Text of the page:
[Harding] seems to be making a specialty of the forgotten closing episodes of WWII In a neat blend of military and technological history, Harding links Marchione's story to the development of the aircraft he staffed, a lumbering target called the Consolidated Dominator A worthy sortie that explores a curtain-closing moment in history that might have gone very badly indeed.”
Publishers Weekly, 6/22/15
[A] meticulously researched account of the days following Japan’s surrender [Harding] relates his gripping account of the fight between Japanese and American forces in breathless detail, and the tale is impressive and inspiring, as is Harding’s determination to tell it.”
Wall Street Journal, 8/27/15
In Last to Die, Mr. Harding tells the story of the life and death of this ordinary soldier and shows how difficult the transition from war to peace was Mr. Harding’s background as a soldier, a former writer for the official U.S. Army magazine, and the current editor of Military History magazine makes him well suited to write about combat.”
About the Author
Top Customer Reviews
Tony Marchione was a gunner/photographer assistant aboard a B-32 Dominator in the 20th Reconnaissance Squadron. After introducing Tony, a great deal is devoted to the B-32. It almost didn’t make it to combat, and the few planes that made it to the Pacific continuously had problems. Much more was presented than I cared to know about a plane I had never heard of, with good reason.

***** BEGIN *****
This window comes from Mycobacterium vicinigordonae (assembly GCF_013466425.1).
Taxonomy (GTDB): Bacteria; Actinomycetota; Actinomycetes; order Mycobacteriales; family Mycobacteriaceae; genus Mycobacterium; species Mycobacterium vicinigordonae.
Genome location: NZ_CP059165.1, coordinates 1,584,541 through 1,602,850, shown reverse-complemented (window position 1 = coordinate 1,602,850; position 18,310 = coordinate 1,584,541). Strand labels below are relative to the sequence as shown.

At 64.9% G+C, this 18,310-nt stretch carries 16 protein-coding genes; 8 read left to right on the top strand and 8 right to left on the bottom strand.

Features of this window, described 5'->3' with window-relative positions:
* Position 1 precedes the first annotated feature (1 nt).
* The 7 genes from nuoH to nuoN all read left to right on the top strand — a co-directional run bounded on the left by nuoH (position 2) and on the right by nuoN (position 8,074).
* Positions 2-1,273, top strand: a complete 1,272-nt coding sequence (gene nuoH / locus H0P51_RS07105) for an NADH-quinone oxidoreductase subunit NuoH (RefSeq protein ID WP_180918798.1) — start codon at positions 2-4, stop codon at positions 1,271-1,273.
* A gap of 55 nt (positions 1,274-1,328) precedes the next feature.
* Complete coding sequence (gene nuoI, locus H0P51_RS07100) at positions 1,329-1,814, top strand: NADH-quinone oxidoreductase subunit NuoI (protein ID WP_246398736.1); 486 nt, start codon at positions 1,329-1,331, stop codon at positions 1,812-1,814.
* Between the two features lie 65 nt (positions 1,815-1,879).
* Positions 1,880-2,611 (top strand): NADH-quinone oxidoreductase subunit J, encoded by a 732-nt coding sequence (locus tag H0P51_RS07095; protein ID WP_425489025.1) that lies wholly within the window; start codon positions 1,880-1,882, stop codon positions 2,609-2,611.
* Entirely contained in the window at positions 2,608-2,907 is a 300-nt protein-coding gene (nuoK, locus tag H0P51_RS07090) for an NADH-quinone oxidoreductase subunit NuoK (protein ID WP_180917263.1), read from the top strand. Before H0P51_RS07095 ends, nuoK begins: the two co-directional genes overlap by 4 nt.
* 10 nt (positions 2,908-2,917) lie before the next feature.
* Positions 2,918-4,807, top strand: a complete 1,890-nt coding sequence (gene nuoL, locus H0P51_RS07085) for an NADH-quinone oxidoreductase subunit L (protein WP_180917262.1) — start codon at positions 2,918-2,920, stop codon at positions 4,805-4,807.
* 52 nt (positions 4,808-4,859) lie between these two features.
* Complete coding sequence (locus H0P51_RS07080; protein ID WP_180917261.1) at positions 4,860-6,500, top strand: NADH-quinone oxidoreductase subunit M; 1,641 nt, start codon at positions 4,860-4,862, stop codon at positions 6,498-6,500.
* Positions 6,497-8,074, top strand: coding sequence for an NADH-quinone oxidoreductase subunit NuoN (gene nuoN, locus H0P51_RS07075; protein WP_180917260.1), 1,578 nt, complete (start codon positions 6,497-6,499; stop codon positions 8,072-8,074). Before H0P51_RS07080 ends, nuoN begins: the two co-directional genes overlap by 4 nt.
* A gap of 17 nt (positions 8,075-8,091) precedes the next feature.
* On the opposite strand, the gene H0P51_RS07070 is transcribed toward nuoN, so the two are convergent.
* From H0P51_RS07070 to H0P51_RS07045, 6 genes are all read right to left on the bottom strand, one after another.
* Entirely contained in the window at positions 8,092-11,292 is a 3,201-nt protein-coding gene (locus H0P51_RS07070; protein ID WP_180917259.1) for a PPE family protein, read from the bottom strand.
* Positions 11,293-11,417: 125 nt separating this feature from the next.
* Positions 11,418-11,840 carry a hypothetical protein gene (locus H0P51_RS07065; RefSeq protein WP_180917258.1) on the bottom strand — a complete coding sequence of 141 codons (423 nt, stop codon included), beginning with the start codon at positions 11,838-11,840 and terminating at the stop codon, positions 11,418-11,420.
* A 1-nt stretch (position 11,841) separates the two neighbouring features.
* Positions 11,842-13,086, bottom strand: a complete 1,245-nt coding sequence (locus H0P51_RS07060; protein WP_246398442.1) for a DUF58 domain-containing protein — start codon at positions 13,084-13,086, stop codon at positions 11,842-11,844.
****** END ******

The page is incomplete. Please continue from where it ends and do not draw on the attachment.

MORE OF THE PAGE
An overview of the Pacific War beginning with Pearl Harbor and the types of aircraft available also find a place in Last to Die.
Much more interesting is the Japanese coup. The hawks believed the emperor was coerced by the doves, making the surrender invalid. They intended to fight on and inflict such losses on the Allied invaders that the Allies would agree to a negotiated settlement. Other believed the surrender was not a reality until the official signing.
On August 17, Dominators had been attacked, but no casualties resulted. The next day, the Dominators went back to photograph military bases, looking for compliance with the surrender and places for the occupation forces to land. Diehards not sanctioned by the government again attacked the Dominators. A cannon shot blasted through Marchione’s chest, and he bled to death in a half hour. Two other crewmen were wounded, one badly.
A 16-man Japanese delegation followed MacArthur’s orders to meet the next day. The mutineers had wanted to shoot down the “traitors.” Pearl Harbor “hero” Mitsuo Fuchida initially went along with them until the emperor’s brother Prince Takanatsu, his old classmate, told him the emperor sincerely wanted surrender. The mutiny unraveled.
Tony Marchione is called the last to die in combat, but others wounded earlier surely died of their wounds later. The tragedy of Tony’s death is there shouldn’t have been bullets flying that day.